True Analog Modeling Technology
It has been the aim of developers the world over to bring the best "Virtual Analog" plug-ins possible to re-create the sound of classic hardware synths.
However, unlike many competitors who sell 'Virtual Analog Synthesizers' which are at best mere approximations of what happens in the real world, we set out to create not just another synthesizer with character, but one that truly represents the sound of analog hardware.
We carefully analyzed & modeled the circuits of many classic performance synthesizers, including even single capacitors and resistors to provide an extremely accurate analog model, faithfully capturing the spirit and character of these old machines.
Sawtooth sampled from a famous analog synthesizer
Sawtooth created by Saurus with True Analog Modeling
Sawtooth from a competing 'Virtual analog' product
An oscillator waveform which is generated by an analog rc circuit is far away from perfect. It suffers from phase shifts, drift and distortion.
Unlike competing companies which claim to sell 'virtual analog synthesizers' which are in fact only very rough approximations of what happens in the real world we decided for a radical and very challenging approach: We modeled the synthesizer circuits including all capacitors and resistors from the scratch to provide a real accurate emulation. As a result our extremely accurate analog model suffers from the same weaknesses and problems like phase shifts or distortion like in the real world and really captures the spirit of these old machines. Beside of the standard waveforms like saw or square we decided to add also exciting waveforms from exotic hard-to-get analog synthesizers.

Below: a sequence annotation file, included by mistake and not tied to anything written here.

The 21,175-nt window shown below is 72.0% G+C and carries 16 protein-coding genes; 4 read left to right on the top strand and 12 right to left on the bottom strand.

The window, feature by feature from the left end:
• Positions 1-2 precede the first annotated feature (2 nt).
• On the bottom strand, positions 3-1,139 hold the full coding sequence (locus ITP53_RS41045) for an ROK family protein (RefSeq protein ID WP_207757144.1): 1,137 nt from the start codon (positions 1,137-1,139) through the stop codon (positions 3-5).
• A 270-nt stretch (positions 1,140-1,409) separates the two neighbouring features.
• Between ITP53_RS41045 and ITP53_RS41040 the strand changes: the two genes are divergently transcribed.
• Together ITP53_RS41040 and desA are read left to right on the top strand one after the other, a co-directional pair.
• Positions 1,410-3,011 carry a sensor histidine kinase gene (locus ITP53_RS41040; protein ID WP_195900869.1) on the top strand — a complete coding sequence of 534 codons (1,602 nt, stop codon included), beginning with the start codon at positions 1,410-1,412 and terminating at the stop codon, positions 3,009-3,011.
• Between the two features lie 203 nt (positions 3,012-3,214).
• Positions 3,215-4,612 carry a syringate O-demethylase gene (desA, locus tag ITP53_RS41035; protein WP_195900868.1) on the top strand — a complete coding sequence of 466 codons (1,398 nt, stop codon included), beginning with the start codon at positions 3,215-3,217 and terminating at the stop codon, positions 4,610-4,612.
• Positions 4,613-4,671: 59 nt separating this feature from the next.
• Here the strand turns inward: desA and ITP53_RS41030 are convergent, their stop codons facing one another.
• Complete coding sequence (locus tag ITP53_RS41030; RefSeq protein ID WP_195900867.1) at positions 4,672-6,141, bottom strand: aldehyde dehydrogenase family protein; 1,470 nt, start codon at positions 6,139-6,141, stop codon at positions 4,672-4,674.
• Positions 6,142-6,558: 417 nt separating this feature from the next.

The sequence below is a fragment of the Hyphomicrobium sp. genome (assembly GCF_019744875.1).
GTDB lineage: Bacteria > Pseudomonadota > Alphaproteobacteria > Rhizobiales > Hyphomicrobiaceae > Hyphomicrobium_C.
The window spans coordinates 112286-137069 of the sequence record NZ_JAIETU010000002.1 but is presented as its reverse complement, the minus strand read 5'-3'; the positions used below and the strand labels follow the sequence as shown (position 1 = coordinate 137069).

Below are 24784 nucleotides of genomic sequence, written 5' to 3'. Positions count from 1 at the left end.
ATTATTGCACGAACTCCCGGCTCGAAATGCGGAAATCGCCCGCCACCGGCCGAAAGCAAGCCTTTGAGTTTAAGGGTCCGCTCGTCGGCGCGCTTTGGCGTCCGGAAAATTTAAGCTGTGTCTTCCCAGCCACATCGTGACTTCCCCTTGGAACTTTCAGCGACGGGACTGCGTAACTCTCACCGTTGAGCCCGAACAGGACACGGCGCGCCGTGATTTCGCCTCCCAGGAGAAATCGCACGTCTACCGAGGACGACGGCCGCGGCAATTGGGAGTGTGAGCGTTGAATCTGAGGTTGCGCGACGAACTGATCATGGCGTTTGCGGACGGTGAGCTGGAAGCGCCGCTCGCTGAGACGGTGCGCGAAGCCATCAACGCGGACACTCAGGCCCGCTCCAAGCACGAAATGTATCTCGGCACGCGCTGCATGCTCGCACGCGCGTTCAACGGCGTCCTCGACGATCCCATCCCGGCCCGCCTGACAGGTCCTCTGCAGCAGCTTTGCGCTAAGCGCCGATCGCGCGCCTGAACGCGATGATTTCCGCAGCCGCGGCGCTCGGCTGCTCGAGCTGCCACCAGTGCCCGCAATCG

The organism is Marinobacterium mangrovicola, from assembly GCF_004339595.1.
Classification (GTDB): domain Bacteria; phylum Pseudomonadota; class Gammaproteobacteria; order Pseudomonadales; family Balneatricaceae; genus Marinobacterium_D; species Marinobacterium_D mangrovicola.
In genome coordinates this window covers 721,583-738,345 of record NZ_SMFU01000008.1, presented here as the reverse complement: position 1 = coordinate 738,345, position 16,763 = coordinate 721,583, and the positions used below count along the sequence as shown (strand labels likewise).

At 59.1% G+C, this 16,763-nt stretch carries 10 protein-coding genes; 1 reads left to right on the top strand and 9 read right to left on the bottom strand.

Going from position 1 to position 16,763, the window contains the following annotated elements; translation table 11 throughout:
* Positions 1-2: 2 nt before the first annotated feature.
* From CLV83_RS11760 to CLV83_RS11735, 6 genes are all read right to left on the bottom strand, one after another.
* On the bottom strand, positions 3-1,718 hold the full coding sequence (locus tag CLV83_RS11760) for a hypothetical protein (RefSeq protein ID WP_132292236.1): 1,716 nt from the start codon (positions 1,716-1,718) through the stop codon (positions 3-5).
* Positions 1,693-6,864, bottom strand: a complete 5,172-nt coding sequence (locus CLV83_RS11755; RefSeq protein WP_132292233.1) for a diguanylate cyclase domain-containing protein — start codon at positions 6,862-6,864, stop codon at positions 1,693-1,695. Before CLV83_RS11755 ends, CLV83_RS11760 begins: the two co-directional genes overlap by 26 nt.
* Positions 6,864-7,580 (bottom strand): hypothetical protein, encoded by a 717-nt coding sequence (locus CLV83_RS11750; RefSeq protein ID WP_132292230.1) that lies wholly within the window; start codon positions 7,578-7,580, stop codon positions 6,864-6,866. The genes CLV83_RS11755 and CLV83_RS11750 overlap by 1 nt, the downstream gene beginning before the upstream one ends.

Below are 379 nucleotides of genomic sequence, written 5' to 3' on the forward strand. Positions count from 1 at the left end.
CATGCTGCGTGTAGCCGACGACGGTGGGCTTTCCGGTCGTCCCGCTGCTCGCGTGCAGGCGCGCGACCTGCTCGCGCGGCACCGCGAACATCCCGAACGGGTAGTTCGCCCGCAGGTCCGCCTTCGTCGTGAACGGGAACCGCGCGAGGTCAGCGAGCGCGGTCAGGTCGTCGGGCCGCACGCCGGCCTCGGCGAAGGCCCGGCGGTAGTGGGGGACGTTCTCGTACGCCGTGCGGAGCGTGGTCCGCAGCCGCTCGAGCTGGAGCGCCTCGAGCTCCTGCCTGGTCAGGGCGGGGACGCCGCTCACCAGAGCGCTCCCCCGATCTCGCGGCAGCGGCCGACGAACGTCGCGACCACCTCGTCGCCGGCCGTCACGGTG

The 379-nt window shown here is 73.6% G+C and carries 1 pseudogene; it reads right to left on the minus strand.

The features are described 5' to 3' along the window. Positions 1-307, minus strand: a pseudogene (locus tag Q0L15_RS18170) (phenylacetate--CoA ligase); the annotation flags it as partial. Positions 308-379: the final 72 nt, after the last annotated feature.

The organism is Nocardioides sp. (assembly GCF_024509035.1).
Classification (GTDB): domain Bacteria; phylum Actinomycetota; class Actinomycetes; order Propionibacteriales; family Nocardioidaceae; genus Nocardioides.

Competing 'virtual analog' synthesizers mostly use samples or wavetables to model the oscillators. These approaches are only a very rough approximation and will always sound more 'digital' since they are lacking when it comes to detail.
Resonance of an analog 12dB Curtis lowpass filter
Saurus' lowpass with True Analog Modeling
Competing product's 'Virtual analog lowpass filter'
Most analog filters are far away from being perfect. They suffer from distortion, noise, phase shift and self-oscillation. But exactly this imperfectness make them sound interesting and natural. Doing an accurate model of an analog filter with all details is very difficult. Only a long-year expert in digital signal processing with scientific knowledge is able to do this job properly.
The filters of competing products model no or only some aspects of the analog filter. They are only rough approximations - and that's why they will always sound more 'digital' and 'cold'.
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